Europe’s flexible office space is to grow by up to 30% per year over next five years, according to research published by JLL on Wednesday.
In its paper, 'Disruption or Distraction', the property services firm investigates the flexible office space sector and both the challenges and opportunities it presents for companies, real estate investors and developers.
Among key findings are:
• Over 7 million m2 of stock is to be added in Europe by 2023, pushing the total market size to 10 million m2
• The market share in Europe’s central business districts is likely to exceed 15% in the next five years
The prediction comes off the back of phenomenal growth that has seen the flexible office workspace sector more than double in size since 2014.
Multiple reasons lie behind the expansion, including evolutionary changes in how, when and where people work, shifts in lifestyle, and rapid advances in technology.
The mushrooming flex office market is a global trend and not restricted to Europe, JLL reports. Globally, the amount of flex space in the 20 largest flexible office markets grew by 30% in 2017 – equivalent to around 1 million m2.
The property services agent believes flexible office space will account for 30% of some corporate portfolios by 2030. It splits occupiers into three types. The first is the ‘conservative’ user, exhibited by having a low percentage of flex space in their current portfolios and possessing zero or limited expansion plans. The second is dubbed the ‘experimental’ user which has a low-to-moderate percentage of flex space in existing portfolios but will have up to 10% and beyond of its occupational portfolio in flex offices in the next 3-5 years. The third group is referred to as ‘visionary.’ These occupiers use a significant amount of flex space already and possess clear and ambitious plans for widespread adoption, reaching upwards of 20% of portfolios.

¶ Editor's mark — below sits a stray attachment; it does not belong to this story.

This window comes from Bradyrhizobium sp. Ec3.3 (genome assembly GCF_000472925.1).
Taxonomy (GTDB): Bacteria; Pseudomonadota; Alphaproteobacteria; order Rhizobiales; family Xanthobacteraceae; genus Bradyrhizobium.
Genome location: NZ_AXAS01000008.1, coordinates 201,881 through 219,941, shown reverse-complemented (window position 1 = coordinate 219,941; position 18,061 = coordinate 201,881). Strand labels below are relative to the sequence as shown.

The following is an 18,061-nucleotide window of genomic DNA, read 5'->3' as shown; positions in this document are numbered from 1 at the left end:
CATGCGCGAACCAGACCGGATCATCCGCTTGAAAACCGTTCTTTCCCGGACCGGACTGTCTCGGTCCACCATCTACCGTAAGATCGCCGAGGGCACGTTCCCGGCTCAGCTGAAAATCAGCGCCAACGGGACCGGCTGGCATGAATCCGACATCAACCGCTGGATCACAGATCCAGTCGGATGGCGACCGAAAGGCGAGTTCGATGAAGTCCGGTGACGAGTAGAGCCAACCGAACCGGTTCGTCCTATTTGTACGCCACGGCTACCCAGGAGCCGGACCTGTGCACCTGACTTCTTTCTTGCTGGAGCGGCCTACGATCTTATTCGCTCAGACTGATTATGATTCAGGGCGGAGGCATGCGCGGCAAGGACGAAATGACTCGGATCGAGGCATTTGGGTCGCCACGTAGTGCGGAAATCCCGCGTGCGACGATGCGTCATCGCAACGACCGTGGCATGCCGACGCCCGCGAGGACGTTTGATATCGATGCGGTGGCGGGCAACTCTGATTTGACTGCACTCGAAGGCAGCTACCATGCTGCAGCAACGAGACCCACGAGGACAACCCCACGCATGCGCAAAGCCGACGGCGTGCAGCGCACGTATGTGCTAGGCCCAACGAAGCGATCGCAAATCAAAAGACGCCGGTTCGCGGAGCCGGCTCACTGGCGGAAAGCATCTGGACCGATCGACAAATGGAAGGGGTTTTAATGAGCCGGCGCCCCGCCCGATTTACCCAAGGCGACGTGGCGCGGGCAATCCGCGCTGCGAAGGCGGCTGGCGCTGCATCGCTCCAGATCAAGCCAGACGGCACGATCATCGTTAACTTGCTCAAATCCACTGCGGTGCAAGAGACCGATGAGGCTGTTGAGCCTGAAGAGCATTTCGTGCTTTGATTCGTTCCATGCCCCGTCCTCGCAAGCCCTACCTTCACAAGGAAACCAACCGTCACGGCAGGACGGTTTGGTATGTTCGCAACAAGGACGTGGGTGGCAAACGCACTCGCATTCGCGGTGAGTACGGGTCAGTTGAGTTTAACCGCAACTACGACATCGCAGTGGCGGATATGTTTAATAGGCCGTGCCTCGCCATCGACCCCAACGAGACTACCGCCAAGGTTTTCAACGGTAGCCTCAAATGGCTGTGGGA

JLL’s report also states that barriers to flex space adoption include concerns around brand dilution, cost, security and confidentiality. But similar risks are associated with non-adoption, around staff retention and attraction, as well as being perceived as stale.
With over 700 flex space providers in the industry, consolidation is inevitable, and a downturn would accelerate this process, adds JLL. ‘The well-capitalised and experienced providers with geographical diversification will flourish, as well as innovative and niche operators providing a next-generation offer,’ concludes the report.
Some landlords and developers will consider establishing their own flex space concepts, collaborating with existing providers, and looking at M&A. Landlord-initiated concepts are burgeoning in cities such as Amsterdam - where they account for 25% of all flex space - London and Paris.
Dan Brown, head of flex space, EMEA, JLL, commented: ‘The rise of flex space is resulting in one of the biggest shifts across the real estate industry that we’ve ever seen. The consumerisation of real estate, which we’ve already witnessed in hospitality and retail, is reshaping business models and investment strategies alike. Our research shows how different markets and different companies are moving at varying speeds, and as the dramatic growth shows no signs of slowing, companies, investors and developers must keep on top of the evolution to understand what this means for their specific business ambitions.’
Alex Colpaert, head of offices research for EMEA, added: ‘For investors, flex space offers new opportunities for those who embrace innovation and change, but with no one-size-fits-all approach, it’s not without its challenges. What is clear, though, is that it’s here to stay and is having a real impact on Europe’s office investment environment.’